For best results, you want to pack amenities closely to create a walkable and bikeable neighborhood. So look for the little cluster of shops and services that most neighborhoods have somewhere, often at the edges. Put the higher-density carless buildings there, right next to a source of jobs and goods. Rowhouses or townhouses are ideal for live-work space. The retail or office on the ground floor makes a more walkable neighborhood. These make a great fit right next to the extant shopping area. Just make sure to connect them with a nice sidewalk. Important point: don't run that alongside the arterial street bordering the neighborhood. People don't want to walk or bike there because it's noisy and smelly even if a solid barrier provides protection from zooming traffic. Done right, the neighborhood becomes a miniature of the city itself: a core of denser housing around the service sector flanked by less-dense housing farther out.
There's even a solution for parking/congestion in larger apartment buildings, already in play if overlooked in this context. Turn the apartment into a mini-village. If it includes one or more amenity floors with recreation, dining, shopping, a clinic, a salon, etc. and one or more business floors for employment topped by residential floors, then that greatly reduces the need for people to travel elsewhere. They might choose to, but fewer of them will be obligated to drive every day for necessities. If the building additionally owns a shuttlebus and a small fleet of cars that residents can use, this will further reduce the need for private vehicles. The available parking spaces could then be rented by those who need them, and carless residents wouldn't have to pay for parking they don't use.
On a related note, large employers should provide housing nearby. If you're building a factory, build some apartments so the new workers have a place to live that isn't onerously far away. Include shuttle service and they don't need a car just to drive to work. Include a bike garage and locker room, then they can bike or walk to work. There are still a few places with this kind of setup. Our Wal-Mart is right next to a cluster of mid-size apartment buildings, filled mostly with students and employees. While the layout doesn't make for a nice walk or bike ride, it is feasible and people still do it. So another way to cut traffic and congestion would simply be to look for near-good situations like this and improve them, thus increasing their usage and decreasing car useage.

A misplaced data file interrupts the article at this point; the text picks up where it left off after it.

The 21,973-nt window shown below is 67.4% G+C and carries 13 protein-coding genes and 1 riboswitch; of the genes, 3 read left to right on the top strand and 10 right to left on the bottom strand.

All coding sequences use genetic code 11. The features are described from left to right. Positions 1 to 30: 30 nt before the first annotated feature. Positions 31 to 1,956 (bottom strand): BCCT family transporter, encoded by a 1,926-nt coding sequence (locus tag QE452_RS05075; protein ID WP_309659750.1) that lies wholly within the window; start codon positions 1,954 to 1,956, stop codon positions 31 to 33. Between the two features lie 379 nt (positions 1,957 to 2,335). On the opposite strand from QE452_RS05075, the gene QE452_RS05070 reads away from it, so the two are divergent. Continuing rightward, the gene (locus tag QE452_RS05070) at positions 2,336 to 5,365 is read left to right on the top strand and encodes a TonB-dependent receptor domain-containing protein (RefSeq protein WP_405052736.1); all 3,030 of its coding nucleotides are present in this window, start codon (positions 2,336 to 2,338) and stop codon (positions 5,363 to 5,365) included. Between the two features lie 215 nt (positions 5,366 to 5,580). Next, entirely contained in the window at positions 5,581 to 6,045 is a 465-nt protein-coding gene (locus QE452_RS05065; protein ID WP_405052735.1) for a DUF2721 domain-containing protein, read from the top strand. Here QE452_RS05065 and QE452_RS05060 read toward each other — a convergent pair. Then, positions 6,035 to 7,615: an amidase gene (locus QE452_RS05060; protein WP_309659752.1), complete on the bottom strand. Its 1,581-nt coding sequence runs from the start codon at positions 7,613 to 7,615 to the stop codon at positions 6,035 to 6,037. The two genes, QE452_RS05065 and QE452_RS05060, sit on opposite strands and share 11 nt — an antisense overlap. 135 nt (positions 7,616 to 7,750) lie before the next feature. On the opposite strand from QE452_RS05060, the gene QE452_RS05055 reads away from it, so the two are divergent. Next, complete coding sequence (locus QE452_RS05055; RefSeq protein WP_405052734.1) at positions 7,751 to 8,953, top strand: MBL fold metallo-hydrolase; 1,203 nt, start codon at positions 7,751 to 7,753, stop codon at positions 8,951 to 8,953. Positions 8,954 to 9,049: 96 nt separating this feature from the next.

Worth mentioning, Terramagne-America handles things very differently.
One key difference is that towns are responsible for meeting the needs of their citizens. They are obligated to provide things like suitable housing, or else they lose access to things like federal project considerations. So if there's a glut of high-end housing but not enough middle or low-end housing, the city would not approve proposals for any more high-end housing, only the kind people actually need. Any developer wanting to work there would have to propose useful plans, not just try to line their own pockets.
Another is that because the town itself often backs necessary projects to get them done, or acquires buildings to meet important needs, towns often hold property that they can use to solve problems. It is much easier and less stressful to distribute 100 homeless people across various houses than to put them all in the same building that nobody wants nearby. In this way it's possible to avoid temporary homelessness from becoming chronic, as can happen after house fires or the like. Similarly if they want to encourage small business development, they just make a building available cheap or free for that purpose. The successful businesses will soon outgrow the space and rent somewhere else, and those that fail won't lose too much.